We know that through Jesus Christ we are delivered from sin and death. Christ tells us that the truth will set us free, and that we reach truth by remaining in His word. How do we define truth and freedom?
Jesus then said to those Jews who believed in him, If you remain in my word, you will truly be my disciples, and you will know the truth, and the truth will set you free.
John 8: 31-32
All the words of the Bible are truth. As expressions of truth, for example, we have the Ten Commandments and the Beatitudes. If we abide in such truths, we are freed from sin and death. Personally, I have found truth to mean the opposite of lies and idolatry, and freedom to mean the opposite of dysfunction and oppression. Yet, truth is attainable and freedom is operable within adversarial environments.
Biblical truth also involves more than, or other than, doctrinal declarations. Biblical truth anchors the individual in a relationship with Christ and in a lifestyle of discipleship. While there are doctrinal separations between Catholicism and Orthodoxy, and then again regarding Protestantism and within Protestantism, biblical truths such as the Ten Commandments and the Beatitudes have not been altered—and these are the general lifestyle truths of discipleship as practiced by everyday Christians.
Knowing, Speaking, and Living the Truth
It is not insubordination if average Christians study the Bible to know truth and to be set free—free from false authorities and oppressors inside and outside church structures. Perhaps this freedom does not emerge politically, civically, or administratively, but the individual is released spiritually and emotionally from bondage. It is not wrong for Christians to speak the truth. To speak truth, and to speak it with love, is to affirm our faith. Christ spoke the truth. Nonetheless, He did not defend Himself in an argumentative manner against the Pharisees, and He did not answer to a corrupt justice system in which He would not get a fair trial anyway. This is because Christ could not be tricked. He could not be distracted, defocused, or derailed from His mission. He demonstrated the truth of His teachings through His lifestyle, culminating in crucifixion (i.e., no greater love) for mankind. The crucifixion of Christ changed the world in a way which argumentation or court transcripts could never accomplish.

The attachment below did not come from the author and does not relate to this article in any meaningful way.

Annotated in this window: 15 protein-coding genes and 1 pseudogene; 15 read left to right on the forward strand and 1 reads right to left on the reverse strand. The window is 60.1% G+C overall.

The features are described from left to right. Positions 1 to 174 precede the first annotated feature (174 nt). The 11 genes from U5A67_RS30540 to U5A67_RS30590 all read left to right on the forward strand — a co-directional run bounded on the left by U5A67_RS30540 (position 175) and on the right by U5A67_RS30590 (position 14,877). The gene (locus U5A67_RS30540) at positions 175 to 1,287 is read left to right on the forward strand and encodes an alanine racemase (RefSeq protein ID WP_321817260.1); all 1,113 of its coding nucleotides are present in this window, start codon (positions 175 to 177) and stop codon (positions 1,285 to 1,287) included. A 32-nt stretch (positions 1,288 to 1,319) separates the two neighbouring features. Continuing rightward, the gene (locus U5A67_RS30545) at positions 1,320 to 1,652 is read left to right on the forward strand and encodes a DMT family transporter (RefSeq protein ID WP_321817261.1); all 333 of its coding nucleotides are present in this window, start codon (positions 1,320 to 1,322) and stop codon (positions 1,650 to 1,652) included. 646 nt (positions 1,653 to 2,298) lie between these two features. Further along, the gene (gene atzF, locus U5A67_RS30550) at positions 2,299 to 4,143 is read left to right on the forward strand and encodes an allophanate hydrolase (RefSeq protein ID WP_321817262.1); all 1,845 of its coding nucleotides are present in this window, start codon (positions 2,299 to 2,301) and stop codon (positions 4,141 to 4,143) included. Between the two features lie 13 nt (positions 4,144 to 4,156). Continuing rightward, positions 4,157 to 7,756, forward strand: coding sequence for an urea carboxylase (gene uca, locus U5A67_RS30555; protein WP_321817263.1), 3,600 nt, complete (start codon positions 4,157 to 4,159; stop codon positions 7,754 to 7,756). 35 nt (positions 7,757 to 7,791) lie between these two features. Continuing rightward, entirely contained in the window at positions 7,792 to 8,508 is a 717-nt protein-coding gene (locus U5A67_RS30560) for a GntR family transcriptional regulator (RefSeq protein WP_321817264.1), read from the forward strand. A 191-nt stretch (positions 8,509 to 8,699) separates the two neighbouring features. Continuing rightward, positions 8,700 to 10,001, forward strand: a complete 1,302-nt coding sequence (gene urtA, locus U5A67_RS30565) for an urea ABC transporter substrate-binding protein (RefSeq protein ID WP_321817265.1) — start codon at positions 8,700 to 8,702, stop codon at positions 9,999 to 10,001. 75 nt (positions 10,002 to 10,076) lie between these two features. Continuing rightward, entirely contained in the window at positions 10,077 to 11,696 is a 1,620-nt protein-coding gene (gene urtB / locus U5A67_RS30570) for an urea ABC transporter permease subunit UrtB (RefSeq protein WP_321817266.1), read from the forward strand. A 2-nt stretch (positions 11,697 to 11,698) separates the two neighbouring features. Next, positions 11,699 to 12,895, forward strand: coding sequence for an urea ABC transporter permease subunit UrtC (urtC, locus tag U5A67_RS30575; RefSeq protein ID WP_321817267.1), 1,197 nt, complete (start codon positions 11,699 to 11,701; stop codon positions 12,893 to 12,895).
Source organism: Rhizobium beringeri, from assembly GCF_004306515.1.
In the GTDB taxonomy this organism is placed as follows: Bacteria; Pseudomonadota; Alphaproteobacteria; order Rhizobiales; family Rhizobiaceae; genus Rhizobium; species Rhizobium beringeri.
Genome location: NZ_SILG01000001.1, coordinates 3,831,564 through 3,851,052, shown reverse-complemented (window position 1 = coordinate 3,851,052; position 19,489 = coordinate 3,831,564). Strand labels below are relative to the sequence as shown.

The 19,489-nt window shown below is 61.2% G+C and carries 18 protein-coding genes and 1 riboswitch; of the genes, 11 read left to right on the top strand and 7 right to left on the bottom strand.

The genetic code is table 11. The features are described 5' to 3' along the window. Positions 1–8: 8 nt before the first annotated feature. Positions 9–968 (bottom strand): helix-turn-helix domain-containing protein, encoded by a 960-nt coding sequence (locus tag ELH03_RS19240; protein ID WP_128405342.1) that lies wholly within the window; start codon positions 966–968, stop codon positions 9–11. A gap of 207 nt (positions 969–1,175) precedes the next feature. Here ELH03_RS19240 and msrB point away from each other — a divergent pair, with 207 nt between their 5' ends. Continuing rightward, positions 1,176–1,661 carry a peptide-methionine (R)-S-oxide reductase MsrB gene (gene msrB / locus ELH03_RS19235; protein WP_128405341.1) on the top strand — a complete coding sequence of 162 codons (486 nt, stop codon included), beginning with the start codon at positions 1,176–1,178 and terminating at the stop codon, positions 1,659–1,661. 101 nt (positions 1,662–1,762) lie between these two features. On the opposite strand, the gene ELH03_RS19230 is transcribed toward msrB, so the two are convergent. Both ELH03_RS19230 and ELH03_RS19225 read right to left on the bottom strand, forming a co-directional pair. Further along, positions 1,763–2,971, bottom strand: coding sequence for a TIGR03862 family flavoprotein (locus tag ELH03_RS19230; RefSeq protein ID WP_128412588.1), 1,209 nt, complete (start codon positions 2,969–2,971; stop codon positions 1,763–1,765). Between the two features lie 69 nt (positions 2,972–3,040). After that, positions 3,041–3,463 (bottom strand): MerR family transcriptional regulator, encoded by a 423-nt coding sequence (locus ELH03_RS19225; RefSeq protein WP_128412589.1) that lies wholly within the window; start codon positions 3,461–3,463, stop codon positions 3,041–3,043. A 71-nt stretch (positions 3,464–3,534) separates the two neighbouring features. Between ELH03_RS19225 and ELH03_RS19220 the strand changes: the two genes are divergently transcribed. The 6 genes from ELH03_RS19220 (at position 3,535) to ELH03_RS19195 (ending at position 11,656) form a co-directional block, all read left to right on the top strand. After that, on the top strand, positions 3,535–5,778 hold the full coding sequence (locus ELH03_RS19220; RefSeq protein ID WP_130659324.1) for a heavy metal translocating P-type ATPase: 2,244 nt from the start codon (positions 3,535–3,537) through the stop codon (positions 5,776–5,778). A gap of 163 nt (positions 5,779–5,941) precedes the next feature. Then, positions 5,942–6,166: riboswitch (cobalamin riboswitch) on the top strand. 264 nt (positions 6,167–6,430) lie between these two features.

As I read the Bible and notice words and concepts which I never noticed before, I gain a certain mental equilibrium through its truth—through illumination of who is who and what is what and how it all happens. You can persecute and exile me, browbeat and ridicule me, misunderstand and misjudge me, dismiss and ignore me, but you cannot drive me crazy or take the truth away from me once I have seen its radiant light.
You can be the biggest egomaniac in the world (or in the church), but I am not obliged to indulge or pamper you, follow or join you, and defend or excuse you. In other words, I will not and cannot idolize you. And, I will pay a price for this—the price of discipleship. Yet, I am free, or freed. I can only follow, or try to follow, the Ten Commandments. I can only live in accordance with the Beatitudes. I can only worship Christ. Truth is truth, whether or not you and I recognize it and accept it. However, nobody can be a disciple without it.
And do not be afraid of those who kill the body but cannot kill the soul; rather, be afraid of the one who can destroy both soul and body in Gehenna.
Matthew 10: 28